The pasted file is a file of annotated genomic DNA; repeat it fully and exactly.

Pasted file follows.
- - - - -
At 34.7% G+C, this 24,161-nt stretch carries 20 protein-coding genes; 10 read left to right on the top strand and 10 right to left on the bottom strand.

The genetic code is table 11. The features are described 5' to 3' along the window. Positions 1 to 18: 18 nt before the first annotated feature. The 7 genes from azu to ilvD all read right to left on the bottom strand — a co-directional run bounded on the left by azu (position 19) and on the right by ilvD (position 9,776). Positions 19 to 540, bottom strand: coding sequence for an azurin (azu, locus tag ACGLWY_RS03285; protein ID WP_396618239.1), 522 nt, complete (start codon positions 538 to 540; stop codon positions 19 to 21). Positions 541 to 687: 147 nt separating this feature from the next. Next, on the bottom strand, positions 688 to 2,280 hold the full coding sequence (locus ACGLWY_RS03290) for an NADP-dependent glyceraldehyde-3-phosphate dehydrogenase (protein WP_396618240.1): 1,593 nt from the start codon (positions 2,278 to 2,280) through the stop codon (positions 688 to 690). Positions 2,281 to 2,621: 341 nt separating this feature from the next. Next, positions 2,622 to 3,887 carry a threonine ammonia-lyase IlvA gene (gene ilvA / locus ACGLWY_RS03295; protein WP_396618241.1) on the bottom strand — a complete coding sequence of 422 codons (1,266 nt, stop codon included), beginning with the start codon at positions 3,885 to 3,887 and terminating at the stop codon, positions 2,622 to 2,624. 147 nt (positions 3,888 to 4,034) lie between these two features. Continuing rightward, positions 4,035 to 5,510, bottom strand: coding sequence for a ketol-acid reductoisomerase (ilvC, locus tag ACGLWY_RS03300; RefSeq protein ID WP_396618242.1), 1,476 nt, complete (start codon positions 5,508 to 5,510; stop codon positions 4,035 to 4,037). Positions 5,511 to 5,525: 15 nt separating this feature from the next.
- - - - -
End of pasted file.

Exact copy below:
At 34.7% G+C, this 24,161-nt stretch carries 20 protein-coding genes; 10 read left to right on the top strand and 10 right to left on the bottom strand.

The genetic code is table 11. The features are described 5' to 3' along the window. Positions 1 to 18: 18 nt before the first annotated feature. The 7 genes from azu to ilvD all read right to left on the bottom strand — a co-directional run bounded on the left by azu (position 19) and on the right by ilvD (position 9,776). Positions 19 to 540, bottom strand: coding sequence for an azurin (azu, locus tag ACGLWY_RS03285; protein ID WP_396618239.1), 522 nt, complete (start codon positions 538 to 540; stop codon positions 19 to 21). Positions 541 to 687: 147 nt separating this feature from the next. Next, on the bottom strand, positions 688 to 2,280 hold the full coding sequence (locus ACGLWY_RS03290) for an NADP-dependent glyceraldehyde-3-phosphate dehydrogenase (protein WP_396618240.1): 1,593 nt from the start codon (positions 2,278 to 2,280) through the stop codon (positions 688 to 690). Positions 2,281 to 2,621: 341 nt separating this feature from the next. Next, positions 2,622 to 3,887 carry a threonine ammonia-lyase IlvA gene (gene ilvA / locus ACGLWY_RS03295; protein WP_396618241.1) on the bottom strand — a complete coding sequence of 422 codons (1,266 nt, stop codon included), beginning with the start codon at positions 3,885 to 3,887 and terminating at the stop codon, positions 2,622 to 2,624. 147 nt (positions 3,888 to 4,034) lie between these two features. Continuing rightward, positions 4,035 to 5,510, bottom strand: coding sequence for a ketol-acid reductoisomerase (ilvC, locus tag ACGLWY_RS03300; RefSeq protein ID WP_396618242.1), 1,476 nt, complete (start codon positions 5,508 to 5,510; stop codon positions 4,035 to 4,037). Positions 5,511 to 5,525: 15 nt separating this feature from the next.